Controlling insect issues within a house can be handled through spraying or fogging. Using an insect fogger inside of a house requires extra safety measures be taken to help ensure your safety before, during and after the fogging process. From wearing safety gear to cleaning clothing after coming in contact with fogging chemicals, you will help ensure your own safety and the safety of those residing in the house by recognizing the lingering effects foggers leave behind.
Clothing Worn While Fogging
The clothing you were wearing while setting up and activating the fogger should be immediately taken off and placed in a plastic bag. You should seal the bag to prevent the fumes from escaping from the bag. This should be done as a precautionary measure even if you do not believe any of the insecticide was transferred on to your clothing. For an extra measure of safety, take a shower after removing your clothing and change into clean clothing.
Clothing Stored in the House
Depending on the manufacturer's stated instructions and your health condition, you may choose to wash all clothing left in the home. To prevent having to wash everything after fogging for insects, seal up clothing in plastic bags or storage bins to prevent the transfer of chemicals onto the clothing.
Safety During Set Up
To help protect yourself during the process of setting up the insect fogger, make sure to wear protective gloves and a face mask. You should wear a long sleeve shirt, long pants, socks and shoes while handling a fogger, even before it has been activated. This measure will help protect you in the event the fogging device leaks or has residual chemicals on the outside of the canister. If you are using a fogging machine which requires manual operations, cover as much skin and keep your eyes, mouth and nose covered during the fogging process.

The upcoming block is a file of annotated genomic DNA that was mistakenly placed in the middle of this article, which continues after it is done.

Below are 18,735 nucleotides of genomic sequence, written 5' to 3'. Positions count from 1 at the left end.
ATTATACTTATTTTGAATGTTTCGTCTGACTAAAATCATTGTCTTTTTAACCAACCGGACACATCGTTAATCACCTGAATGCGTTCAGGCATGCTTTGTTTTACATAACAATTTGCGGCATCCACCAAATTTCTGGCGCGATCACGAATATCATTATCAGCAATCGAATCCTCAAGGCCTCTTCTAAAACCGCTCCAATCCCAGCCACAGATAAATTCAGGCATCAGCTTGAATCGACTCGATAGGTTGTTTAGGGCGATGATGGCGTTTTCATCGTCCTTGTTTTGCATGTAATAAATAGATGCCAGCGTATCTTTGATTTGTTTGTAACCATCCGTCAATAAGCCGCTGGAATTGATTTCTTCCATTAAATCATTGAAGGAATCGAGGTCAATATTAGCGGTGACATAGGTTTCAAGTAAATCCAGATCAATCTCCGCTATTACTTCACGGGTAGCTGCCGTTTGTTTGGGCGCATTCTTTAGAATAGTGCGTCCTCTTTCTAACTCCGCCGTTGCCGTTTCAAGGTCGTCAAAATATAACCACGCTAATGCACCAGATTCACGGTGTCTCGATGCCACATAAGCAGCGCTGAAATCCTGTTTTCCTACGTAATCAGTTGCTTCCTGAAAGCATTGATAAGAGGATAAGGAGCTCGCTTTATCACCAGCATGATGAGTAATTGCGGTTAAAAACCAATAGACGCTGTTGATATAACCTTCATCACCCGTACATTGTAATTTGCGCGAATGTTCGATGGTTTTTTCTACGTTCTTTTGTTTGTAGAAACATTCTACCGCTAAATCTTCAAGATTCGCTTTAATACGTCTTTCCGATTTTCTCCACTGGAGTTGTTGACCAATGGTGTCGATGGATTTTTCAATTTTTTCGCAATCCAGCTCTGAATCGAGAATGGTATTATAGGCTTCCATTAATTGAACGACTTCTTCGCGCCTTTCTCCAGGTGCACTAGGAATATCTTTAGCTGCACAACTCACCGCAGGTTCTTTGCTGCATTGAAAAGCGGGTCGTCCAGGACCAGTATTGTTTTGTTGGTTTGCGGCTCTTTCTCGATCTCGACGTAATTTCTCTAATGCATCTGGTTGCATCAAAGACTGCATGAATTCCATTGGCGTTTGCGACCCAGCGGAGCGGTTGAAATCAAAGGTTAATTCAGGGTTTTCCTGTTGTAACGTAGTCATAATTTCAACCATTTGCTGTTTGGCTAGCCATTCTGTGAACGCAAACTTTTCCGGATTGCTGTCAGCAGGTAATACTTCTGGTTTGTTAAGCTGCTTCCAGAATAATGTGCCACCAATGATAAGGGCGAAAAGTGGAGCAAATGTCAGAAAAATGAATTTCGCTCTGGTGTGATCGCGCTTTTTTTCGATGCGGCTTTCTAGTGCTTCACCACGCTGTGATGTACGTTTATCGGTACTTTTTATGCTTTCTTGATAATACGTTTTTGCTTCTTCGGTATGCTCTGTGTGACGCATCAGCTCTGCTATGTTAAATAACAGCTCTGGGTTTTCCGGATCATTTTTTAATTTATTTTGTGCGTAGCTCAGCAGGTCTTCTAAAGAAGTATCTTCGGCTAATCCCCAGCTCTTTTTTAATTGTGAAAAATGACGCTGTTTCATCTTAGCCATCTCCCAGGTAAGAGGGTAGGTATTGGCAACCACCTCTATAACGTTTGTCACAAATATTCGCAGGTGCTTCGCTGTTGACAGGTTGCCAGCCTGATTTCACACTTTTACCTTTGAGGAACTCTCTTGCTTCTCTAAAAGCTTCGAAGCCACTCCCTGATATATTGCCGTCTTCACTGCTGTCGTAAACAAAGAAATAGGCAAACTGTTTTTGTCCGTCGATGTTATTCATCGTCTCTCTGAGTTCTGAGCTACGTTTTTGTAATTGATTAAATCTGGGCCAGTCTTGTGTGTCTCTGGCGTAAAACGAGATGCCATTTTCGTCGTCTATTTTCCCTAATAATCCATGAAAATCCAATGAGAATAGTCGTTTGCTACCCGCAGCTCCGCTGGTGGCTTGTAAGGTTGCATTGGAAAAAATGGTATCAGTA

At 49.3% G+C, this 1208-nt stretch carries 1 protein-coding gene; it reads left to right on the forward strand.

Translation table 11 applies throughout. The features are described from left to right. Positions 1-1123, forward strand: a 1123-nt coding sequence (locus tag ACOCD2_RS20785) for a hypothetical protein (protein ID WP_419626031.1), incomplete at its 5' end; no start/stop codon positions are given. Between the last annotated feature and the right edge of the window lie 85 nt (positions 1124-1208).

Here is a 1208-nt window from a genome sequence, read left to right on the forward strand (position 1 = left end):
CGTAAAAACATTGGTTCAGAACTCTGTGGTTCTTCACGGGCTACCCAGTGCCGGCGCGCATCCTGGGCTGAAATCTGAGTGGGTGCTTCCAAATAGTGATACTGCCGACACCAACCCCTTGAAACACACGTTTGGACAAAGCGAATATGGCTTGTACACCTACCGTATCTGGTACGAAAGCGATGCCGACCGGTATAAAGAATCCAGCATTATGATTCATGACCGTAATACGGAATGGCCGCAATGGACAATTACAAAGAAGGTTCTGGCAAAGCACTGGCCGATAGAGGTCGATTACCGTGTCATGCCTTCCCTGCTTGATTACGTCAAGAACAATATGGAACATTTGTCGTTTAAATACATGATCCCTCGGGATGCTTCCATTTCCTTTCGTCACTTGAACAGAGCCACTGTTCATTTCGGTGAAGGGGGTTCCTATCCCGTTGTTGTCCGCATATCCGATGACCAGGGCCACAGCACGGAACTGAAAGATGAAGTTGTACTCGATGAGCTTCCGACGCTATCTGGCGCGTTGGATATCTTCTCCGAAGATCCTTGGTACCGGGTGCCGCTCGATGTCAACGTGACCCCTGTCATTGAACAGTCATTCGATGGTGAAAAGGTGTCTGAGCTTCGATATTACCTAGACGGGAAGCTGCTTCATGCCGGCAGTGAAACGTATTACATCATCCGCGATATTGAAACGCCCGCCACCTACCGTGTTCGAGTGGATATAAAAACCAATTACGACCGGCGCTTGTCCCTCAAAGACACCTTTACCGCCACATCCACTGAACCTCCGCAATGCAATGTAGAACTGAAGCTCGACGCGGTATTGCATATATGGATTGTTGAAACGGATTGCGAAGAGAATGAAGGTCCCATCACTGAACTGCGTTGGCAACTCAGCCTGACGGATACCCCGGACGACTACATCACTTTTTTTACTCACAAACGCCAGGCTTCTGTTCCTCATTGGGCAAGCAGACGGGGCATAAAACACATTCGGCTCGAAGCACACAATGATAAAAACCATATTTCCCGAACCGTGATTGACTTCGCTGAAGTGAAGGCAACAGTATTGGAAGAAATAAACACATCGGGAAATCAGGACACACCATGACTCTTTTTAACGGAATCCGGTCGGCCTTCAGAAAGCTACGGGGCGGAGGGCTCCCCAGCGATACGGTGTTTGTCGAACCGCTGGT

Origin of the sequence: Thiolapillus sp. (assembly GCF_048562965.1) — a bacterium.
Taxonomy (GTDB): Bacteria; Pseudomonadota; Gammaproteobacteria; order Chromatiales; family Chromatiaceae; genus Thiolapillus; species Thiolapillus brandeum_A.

Additional Safety Measures
You should wear goggles or protective eye wear when using a fogging device. This will prevent eye irritation or injury in the event the fumes or chemicals get in to your eyes. If you will be going back in to the house to check on the success of the fogging, you should wear goggles, a face mask and clothing to cover as much skin as possible. If you have sensitive skin, wear a hat or head covering to protect your scalp from chemicals which may still be present in the air. Make sure to wear protective gloves when removing the empty fogger as chemicals will be present on the outside of the container.
Clothing worn while being around a fogger and the clothing close to where the fogging chemicals were used need to be aired out to help remove lingering odors associated with the insecticides used. If slight smells remain on clothing, hang clothing on a clothesline outdoors for a day or run clothing through a clothes dryer with dryer sheets to help remove odor. This method is fast and affordable, especially if the fogger was used close to a closet storing a multitude of clothing that absorbed chemical smells. Washing clothes may be required if airing out or running through the dryer does not remove the lingering smell.
Jennifer Hench has been writing since 1990 on topics ranging from finance to technology. Her articles have appeared in "Network World" magazine, "Electrical Contractor" magazine as well as in other print and online media. Hench holds a Bachelor of Science in accounting and another in information systems from Lebanon Valley College and Lock Haven University.